Consumers are bombarded with advertising throughout the course of any given day, often to the point where they rarely devote any conscious attention to processing the brand information.

AGU Fall Meeting: Virtual press room, PIO uploader, and Quiet Room sign up -- now live!
During the Fall Meeting, journalists will find press releases and many resources online in the Virtual Press Room.

Demand for details on food labels includes the good -- and the bad
It's no surprise that labels are becoming the

Holistic cell design leads to high-performance, long cycle-life Li/S battery
Researchers at Berkeley Lab have demonstrated in the laboratory a lithium-sulfur (Li/S) battery that has more than twice the specific energy of lithium-ion batteries, and that lasts for more than 1,500 cycles of charge-discharge with minimal decay of the battery's capacity.

Researchers test effects of LEDs on leaf lettuce
Scientists determined the effects of blue and red LED ratios on leaf shape, plant growth, and the accumulation of antioxidant phenolic compounds of a red leaf lettuce and a green leaf lettuce cultivar.

Non-specialist health workers play important role in improving mental health in developing countries
Non-specialist health workers are beneficial in providing treatment for people with mental, neurological and substance-abuse problems in developing countries -- where there is often a lack of mental health professionals -- according to a new Cochrane review from researchers at the London School of Hygiene & Tropical Medicine.

Monkeys can point to objects they do not report seeing
Are monkeys, like humans, able to ascertain where objects are located without much more than a sideways glance?

New bale unroller design deemed effective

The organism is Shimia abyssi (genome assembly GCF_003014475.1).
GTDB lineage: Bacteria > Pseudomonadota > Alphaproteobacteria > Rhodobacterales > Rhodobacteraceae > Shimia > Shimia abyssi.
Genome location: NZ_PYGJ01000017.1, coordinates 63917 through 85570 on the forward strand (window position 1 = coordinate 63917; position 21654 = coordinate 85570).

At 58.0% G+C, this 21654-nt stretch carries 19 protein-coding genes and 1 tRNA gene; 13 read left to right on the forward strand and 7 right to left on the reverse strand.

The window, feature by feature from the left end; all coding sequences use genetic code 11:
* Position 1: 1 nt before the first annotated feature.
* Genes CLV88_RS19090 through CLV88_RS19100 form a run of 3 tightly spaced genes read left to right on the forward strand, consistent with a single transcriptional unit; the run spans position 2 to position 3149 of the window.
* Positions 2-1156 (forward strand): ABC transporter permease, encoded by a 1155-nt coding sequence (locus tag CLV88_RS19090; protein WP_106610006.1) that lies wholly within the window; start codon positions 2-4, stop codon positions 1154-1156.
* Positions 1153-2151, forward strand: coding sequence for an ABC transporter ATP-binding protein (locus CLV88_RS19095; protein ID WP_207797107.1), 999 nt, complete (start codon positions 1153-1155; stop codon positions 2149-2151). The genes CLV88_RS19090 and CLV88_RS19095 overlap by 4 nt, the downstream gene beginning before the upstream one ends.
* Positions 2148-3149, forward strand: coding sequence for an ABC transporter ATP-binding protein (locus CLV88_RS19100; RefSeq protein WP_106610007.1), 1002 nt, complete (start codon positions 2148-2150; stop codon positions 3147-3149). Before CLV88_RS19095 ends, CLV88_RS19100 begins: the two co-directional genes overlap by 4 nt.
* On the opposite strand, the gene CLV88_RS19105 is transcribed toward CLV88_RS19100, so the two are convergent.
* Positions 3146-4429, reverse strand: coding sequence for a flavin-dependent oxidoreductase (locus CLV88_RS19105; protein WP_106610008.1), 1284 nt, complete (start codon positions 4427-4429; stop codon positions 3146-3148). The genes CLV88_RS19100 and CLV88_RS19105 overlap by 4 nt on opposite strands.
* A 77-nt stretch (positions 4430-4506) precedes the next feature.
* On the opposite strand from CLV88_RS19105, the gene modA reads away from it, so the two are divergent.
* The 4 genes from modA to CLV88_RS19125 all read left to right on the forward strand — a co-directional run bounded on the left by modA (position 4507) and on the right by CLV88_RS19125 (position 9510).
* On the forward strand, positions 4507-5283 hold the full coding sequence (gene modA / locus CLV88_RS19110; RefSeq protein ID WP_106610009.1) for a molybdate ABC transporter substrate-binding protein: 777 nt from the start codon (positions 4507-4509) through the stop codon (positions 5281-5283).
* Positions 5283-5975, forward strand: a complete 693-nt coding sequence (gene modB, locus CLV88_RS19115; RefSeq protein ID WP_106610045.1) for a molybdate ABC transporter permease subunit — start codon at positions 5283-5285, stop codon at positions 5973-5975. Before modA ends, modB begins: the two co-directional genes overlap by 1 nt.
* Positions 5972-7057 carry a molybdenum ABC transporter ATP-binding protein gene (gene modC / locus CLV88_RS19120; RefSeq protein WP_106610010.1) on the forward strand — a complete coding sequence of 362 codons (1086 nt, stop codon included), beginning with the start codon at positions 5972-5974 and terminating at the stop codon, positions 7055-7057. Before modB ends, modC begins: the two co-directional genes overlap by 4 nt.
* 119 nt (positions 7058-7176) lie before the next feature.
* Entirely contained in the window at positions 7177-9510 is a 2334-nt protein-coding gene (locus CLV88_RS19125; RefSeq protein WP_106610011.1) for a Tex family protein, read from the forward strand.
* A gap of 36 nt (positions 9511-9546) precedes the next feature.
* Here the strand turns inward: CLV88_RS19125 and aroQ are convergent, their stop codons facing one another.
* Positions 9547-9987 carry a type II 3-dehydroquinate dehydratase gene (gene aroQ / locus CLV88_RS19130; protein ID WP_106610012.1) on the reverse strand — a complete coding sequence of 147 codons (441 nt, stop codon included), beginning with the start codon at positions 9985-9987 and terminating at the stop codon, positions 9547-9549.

An existing round-bale unroller was modified to create an offset bale unroller for applying hay and wheat straw mulch at two thicknesses to between-row areas of watermelon.

New study helps predict life expectancy in healthy people using complete blood count risk score
For years, doctors have been divided on how effective annual testing and screenings are for apparently healthy individuals.

The semantics behind the sale price: When does the 'original' price matter?
Consumers love a sale. In fact, when asked what makes a sale appealing, most simply say,

Bedtime aspirin may reduce risk of morning heart attack
Taking aspirin at bedtime instead of in the morning might reduce acute heart events, according a new study presented at the American Heart Association's Scientific Sessions 2013.

Study finds youth prefer and benefit more from rapid point-of-care HIV testing
Youth prefer, accept and receive HIV results more often when offered rapid finger prick or saliva swab tests rather than traditional blood tests according to a study by researchers at St.

MAVEN launches on 10-month journey to Mars orbit
At 1:28 p.m. EST today (11/18/2013), NASA's Mars Atmosphere and Volatile EvolutioN (MAVEN) spacecraft launched aboard a United Launch Alliance Atlas V rocket from Cape Canaveral Air Force Station in Florida, beginning a 10-month journey to Mars orbit.